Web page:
Questions for: Alan Staton

News - Interviews Tuesday, 09 July 2019

The director of strategy and communication at the Booksellers Association contributes to our Q&A series


Describe your current job
Standing up for booksellers and communicating to the world what a fantastic, vibrant retail sector UK and Irish bookselling is.

What was your first job in the book industry?
Christmas temp at Bertrams after University.

How has the industry changed since your first job?
It's all ancient history now; net pricing, no Amazon. When BBC Books bought out the tie-in to the latest Delia Smith or Michael Palin series there was a trade-wide bonanza. The flip side of that is bookselling is so much more creative and innovative now.


"Audio could be a bigger existential threat to bookshops than ebooks appeared to be"


What's the biggest challenge in your job?
It's less challenging than it used to be. Ten years ago, many people in the industry and in the media weren't so appreciative of bookselling. That has changed - and the BA has worked hard to change it. As far as government is concerned, we seem to have got to a place where there is widespread acceptance that things need to change - the broken system of business rates, the need to reinvigorate high streets - but any movement is glacial to the point of non-existent.

What are the most interesting things you're seeing at the moment in the industry?
Booksellers taking the initiative in their towns and communities. Becoming Place Makers; leading their high streets to reinvigoration; creating new bookselling models.

What do you think might be the next big thing?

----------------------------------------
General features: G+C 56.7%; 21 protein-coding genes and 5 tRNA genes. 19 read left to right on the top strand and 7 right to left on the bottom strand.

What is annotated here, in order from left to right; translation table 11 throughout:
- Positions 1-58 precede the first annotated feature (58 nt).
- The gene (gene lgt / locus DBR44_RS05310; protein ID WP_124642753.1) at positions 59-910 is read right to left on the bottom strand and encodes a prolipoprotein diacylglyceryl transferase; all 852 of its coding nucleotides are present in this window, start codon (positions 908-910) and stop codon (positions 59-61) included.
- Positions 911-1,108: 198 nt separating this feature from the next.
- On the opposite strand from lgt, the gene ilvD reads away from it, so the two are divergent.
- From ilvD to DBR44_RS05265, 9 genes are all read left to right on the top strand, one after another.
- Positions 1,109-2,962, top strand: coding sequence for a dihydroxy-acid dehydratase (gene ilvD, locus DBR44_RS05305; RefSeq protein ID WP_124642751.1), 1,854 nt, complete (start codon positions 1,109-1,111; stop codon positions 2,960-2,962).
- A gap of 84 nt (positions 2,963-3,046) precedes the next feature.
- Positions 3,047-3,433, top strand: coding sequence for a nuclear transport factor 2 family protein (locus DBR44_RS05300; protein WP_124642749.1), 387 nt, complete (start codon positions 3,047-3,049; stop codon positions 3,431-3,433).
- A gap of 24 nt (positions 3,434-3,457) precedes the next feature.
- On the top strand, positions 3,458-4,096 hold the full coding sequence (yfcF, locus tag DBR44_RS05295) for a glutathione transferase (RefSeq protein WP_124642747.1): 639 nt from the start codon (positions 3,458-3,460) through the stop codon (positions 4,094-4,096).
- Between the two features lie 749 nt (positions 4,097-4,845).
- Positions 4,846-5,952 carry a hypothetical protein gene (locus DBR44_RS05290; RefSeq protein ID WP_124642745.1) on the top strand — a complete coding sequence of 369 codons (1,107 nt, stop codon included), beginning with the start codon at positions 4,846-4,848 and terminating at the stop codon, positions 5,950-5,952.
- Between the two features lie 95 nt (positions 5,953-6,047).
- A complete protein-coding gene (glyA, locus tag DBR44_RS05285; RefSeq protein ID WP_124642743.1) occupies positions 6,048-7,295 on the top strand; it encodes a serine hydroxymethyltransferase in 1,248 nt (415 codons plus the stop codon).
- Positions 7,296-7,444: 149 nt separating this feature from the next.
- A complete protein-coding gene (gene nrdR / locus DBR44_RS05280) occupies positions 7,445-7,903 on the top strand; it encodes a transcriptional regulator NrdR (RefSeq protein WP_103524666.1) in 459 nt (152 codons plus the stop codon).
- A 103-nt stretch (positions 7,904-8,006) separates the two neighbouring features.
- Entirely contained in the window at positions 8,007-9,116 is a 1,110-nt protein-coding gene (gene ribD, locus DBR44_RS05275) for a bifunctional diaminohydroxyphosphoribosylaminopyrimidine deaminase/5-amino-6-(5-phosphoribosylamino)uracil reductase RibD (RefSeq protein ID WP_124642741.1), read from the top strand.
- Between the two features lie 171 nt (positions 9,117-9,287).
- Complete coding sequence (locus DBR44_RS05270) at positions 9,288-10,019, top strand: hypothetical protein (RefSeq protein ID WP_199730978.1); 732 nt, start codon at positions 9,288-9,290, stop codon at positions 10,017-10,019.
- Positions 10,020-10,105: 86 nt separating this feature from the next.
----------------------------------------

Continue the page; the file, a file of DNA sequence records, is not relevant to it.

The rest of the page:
Audio. It's the current big thing, of course, but is going to get a lot bigger, and I'm worried that booksellers will be left behind by it through no fault of their own. The societal migration from the written word to the spoken word is already probably much greater than most of us perceive. In our industry the market shift to audio could be profound. It could be a bigger existential threat to bookshops than ebooks appeared to be.

What do you most like doing when you're not working?
I'm currently trying to wean myself off spending so many of my waking hours worrying about Brexit, when there is so little I can do about. I love my adopted home county of Norfolk and enjoy spending time walking; there is always something new to discover.

What is the best book you've read in the last year?
I've just finished the new Kate Atkinson novel and loved it. It's been a long wait for the return of Jackson Brodie.

How do you like to read: on screen, on paper, or do you listen to audio books?
If I analysed it, I'd probably surprise myself. Books on paper. But I'm a bit of a news junkie and I probably consume more of that on screen than through newspapers, even though I still read them.

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